Conservative commentator Larry Kudlow on Wednesday accepted an offer from President Trump to head the White House’s National Economic Council, the latest in a rapid series of firings and personnel changes that have roiled the administration.

The choice of Kudlow — a longtime TV analyst and generational peer — illustrates how Trump is increasingly looking to stack his inner circle with longtime loyalists after more than a year of frustration with aides and Cabinet officials who sought to temper his extemporaneous and combative style.

The hiring came a day after Trump abruptly fired via Twitter the secretary of state he disliked, Rex Tillerson, and announced his intent to replace him with a close confidant, CIA Director Mike Pompeo — part of a wave of departures and firings that have rocked the West Wing at the start of Trump’s second year.

Kudlow, 70, had been seen inside the West Wing as the front-runner for days, but Trump formally offered him the job on Tuesday night to replace former Goldman Sachs executive Gary Cohn, who resigned last week, largely over his opposition to Trump’s tariffs on steel and aluminum.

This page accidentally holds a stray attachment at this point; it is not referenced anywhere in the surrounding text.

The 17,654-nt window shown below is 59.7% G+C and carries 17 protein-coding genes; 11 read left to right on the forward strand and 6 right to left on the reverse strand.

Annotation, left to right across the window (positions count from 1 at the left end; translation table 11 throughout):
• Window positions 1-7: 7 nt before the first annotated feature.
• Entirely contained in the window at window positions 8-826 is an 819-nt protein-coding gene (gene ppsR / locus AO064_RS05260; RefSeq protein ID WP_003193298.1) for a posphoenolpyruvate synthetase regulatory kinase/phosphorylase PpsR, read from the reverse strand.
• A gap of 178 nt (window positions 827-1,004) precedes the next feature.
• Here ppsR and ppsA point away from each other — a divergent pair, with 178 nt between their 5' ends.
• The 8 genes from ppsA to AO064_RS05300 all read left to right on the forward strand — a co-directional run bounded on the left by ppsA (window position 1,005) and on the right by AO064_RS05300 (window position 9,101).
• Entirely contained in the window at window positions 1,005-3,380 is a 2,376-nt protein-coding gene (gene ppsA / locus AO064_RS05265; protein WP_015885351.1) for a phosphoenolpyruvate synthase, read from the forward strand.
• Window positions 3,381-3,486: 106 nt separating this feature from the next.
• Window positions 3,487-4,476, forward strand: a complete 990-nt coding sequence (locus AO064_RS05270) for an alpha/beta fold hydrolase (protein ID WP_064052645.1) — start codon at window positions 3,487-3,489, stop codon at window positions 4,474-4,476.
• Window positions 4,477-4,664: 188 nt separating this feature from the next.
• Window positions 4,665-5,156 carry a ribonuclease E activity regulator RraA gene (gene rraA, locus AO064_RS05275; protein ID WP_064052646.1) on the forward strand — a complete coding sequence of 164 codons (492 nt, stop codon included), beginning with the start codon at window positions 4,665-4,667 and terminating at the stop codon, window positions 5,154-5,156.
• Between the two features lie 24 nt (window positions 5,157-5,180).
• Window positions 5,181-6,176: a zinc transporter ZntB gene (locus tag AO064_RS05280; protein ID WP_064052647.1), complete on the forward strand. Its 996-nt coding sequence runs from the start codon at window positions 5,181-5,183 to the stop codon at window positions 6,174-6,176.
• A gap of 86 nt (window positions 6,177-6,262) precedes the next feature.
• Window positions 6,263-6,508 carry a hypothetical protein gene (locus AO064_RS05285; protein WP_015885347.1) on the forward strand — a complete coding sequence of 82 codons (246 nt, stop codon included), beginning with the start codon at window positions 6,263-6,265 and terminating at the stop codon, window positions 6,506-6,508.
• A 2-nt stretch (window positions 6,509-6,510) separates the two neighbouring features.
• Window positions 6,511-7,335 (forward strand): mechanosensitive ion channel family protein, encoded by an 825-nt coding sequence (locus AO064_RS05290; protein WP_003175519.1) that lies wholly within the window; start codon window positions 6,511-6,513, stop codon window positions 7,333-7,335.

Kudlow and Trump spoke again by phone on Wednesday, when the longtime CNBC personality and host accepted the job, according to three people familiar with the decision.

An announcement is being planned for Thursday, once Trump returns to Washington from a trip to California and Missouri. The people familiar with the decision spoke on the condition of anonymity because they were not authorized to speak publicly.


President Trump has picked conservative economic commentator Larry Kudlow as his top economic adviser.

The White House said later Wednesday in a statement that “Larry Kudlow was offered, and accepted, the position.”

Kudlow is described by White House officials as someone who clicks with the president personally and politically, although Kudlow has been averse to Trump’s hard-line approach to trade policy. Trump now sees that kind of close rapport as central to his presidency, especially after clashing with Tillerson and others who have worked in the administration over the past year but have since departed, the people said.